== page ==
TV: Obama on HD

Obama swears the oath, originally uploaded by Thoroughly Good.

Technically I should have been in the office during the 56th Inauguration but when I learnt it would be on the BBC HD channel I had to go home and watch it there. I’m glad I did. His inaugural speech was something to behold .. especially on a 50inch HD screen.

In the event that you find yourself speaking to my boss or want to call the BBC, be assured that I will make up the time tomorrow and the next day.

It’s been quite a special day. Now to work President Obama.

Obama’s Inauguration

We don’t have to play the waiting game over here in the UK in the event a new Prime Minister is voted in during a General Election. Votes are cast during the day and counted during the evening. Once the result is known camera crews scour the country looking for a look of despair one of elation.

That’s why Inauguration Day always seems like a ridiculously long way off when the final count is announced and the loser concedes.

When you find yourself – as I did – swept along by that pivotal moment when it was confirmed Obama was the 44th President, then the idea of waiting such a long time before he’s ushered into office seems ridiculous.

And yet that 60 day or so wait has had its effect. It’s provided the big man with the time to get his cabinet in place, get his inauguration speech prepared, get his daughters settled into a school near to the White House and go on a train journey to Washington D.C.

He’s not my President. I didn’t vote for him. I’m not black either, so I don’t feel as though I can lay claim to a share in the inevitable euphoria surrounding his victory. I am, in some senses, merely an observer. This is someone else’s party.

Still, I can’t help looking forward to the event. As much as some commentators, advisers and legislators may want to play down the monumental day Obama’s inauguration, it’s almost impossible not to be affected by what midday on Tuesday 20 January 2008 signals.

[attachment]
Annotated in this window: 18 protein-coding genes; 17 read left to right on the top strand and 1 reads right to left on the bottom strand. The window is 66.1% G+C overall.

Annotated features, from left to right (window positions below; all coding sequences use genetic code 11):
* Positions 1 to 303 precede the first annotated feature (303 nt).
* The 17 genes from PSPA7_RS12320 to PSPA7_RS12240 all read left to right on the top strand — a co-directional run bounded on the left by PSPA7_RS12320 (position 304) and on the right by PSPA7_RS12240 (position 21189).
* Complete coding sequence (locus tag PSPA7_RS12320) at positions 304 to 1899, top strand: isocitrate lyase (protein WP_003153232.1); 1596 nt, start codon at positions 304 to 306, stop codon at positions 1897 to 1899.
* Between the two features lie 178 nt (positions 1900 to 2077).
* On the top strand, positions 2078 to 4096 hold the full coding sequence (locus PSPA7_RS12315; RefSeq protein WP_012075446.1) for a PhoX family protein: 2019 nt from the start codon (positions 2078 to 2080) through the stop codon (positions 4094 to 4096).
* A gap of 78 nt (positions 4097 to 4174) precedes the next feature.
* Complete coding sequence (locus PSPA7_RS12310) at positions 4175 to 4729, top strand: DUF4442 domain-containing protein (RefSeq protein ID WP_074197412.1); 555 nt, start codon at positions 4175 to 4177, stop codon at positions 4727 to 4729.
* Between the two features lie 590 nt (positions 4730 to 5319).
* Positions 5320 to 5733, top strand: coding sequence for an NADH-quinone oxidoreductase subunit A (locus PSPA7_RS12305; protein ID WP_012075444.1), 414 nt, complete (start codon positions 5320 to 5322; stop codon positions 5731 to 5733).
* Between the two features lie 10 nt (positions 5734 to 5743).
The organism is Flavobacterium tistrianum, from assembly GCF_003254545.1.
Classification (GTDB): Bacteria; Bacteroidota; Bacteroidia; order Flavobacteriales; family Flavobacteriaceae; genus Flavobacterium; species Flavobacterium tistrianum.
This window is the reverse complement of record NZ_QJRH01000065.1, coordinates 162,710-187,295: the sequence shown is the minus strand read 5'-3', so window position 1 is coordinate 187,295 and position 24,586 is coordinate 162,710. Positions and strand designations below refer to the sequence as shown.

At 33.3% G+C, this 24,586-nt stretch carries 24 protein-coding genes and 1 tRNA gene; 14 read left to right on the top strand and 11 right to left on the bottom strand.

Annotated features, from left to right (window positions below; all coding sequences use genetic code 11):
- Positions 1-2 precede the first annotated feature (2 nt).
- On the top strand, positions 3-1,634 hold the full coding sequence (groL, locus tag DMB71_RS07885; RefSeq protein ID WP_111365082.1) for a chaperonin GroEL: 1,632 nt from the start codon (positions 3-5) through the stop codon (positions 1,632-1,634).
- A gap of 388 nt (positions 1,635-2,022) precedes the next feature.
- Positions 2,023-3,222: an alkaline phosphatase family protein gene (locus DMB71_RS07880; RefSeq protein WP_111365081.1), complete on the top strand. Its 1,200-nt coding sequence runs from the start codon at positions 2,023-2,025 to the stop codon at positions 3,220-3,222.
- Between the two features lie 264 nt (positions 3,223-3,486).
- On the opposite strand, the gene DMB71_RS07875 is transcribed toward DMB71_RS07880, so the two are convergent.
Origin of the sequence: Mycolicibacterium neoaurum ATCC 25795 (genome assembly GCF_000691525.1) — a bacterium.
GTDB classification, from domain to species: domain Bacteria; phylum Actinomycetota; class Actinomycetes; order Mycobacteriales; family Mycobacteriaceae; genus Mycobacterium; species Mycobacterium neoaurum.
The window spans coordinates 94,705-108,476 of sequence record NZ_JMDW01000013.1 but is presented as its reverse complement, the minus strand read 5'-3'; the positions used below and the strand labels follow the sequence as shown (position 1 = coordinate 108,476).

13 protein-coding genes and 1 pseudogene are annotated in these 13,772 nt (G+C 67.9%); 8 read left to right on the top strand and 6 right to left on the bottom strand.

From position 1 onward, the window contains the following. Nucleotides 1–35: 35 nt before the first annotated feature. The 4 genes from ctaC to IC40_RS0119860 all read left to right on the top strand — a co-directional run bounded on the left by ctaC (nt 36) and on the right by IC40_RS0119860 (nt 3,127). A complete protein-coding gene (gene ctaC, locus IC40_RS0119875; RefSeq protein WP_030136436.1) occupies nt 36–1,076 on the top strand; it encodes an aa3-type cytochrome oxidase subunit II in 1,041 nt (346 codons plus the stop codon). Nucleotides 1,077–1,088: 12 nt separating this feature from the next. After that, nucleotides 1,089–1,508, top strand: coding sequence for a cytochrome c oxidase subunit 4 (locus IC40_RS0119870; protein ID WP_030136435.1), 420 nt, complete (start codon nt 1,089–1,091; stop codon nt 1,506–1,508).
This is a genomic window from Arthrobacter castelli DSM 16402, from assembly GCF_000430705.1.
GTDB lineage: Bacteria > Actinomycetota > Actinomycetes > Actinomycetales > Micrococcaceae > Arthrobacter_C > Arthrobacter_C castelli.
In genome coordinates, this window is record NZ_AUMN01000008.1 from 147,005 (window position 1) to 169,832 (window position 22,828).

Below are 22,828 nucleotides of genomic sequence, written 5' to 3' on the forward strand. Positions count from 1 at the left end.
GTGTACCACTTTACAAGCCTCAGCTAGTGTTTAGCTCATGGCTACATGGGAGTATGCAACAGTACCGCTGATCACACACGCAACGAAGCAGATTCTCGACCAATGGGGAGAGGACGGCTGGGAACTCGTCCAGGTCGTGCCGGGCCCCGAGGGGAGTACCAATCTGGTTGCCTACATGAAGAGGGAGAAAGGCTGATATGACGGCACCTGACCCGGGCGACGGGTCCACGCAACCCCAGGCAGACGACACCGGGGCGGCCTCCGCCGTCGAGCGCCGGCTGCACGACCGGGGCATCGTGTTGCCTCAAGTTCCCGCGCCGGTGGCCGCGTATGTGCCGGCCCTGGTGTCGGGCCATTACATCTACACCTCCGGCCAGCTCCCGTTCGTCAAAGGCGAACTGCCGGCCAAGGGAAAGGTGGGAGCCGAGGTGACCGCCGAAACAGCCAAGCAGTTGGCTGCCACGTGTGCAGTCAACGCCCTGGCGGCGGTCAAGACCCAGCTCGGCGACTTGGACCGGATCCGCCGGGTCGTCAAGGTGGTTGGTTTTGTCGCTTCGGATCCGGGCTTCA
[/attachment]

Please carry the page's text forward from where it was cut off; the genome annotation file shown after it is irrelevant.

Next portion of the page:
Obama will be marking the beginning of his tenure by laying out his vision tomorrow lunchtime. It feels like new year’s eve or an opportunity for a fresh start. We won’t remember anything of today come tomorrow.

Crazy talk. Of course we will. But still I find it difficult to resist not laying down one or two hopes for the future too even if its so I can come back to them in four or eight years time and see if they’ve come good. 

Wars will surely still rage somewhere in the world. There will surely still be poverty somewhere too. But could there be less fear? Could there be more of a feeling of respect for one another? Might world leaders take inspiration from Obama’s oratory and the enthusiasm he has promoted?

If and when it goes wrong for Obama, could we resolve not to strike him down from the extremely high pedestal we’ve currently got him displayed from? And could we – with absolutely no disrespect to the black, mixed race or any other ethnic group come to that – find ourselves in the enviable position in four or eight years time of not thinking it noteworthy to draw attention to the colour of someone’s skin if only so that we’re no longer forced to pigeon hole a person.